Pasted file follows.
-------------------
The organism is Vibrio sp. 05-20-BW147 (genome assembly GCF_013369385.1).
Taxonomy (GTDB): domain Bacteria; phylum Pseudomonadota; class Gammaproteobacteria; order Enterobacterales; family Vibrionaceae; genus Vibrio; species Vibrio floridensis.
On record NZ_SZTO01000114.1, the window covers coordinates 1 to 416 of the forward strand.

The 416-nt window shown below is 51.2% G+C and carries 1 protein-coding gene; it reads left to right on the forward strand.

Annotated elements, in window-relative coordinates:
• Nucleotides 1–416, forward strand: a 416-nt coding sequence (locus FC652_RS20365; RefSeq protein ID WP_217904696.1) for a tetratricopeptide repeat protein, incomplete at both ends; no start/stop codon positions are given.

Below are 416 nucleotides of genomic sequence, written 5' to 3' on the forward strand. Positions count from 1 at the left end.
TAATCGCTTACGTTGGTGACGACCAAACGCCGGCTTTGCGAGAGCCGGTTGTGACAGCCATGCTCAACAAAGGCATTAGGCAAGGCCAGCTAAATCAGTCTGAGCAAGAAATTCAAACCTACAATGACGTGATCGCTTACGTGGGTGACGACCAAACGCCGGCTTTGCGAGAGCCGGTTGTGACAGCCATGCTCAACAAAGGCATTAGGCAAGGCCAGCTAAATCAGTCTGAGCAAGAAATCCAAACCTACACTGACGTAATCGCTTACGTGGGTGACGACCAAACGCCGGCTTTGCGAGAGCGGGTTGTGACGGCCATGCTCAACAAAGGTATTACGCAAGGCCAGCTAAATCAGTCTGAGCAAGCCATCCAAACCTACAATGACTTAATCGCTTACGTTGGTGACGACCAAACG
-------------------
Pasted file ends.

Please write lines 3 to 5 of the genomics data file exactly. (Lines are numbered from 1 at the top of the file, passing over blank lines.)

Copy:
On record NZ_SZTO01000114.1, the window covers coordinates 1 to 416 of the forward strand.

The 416-nt window shown below is 51.2% G+C and carries 1 protein-coding gene; it reads left to right on the forward strand.

Annotated elements, in window-relative coordinates: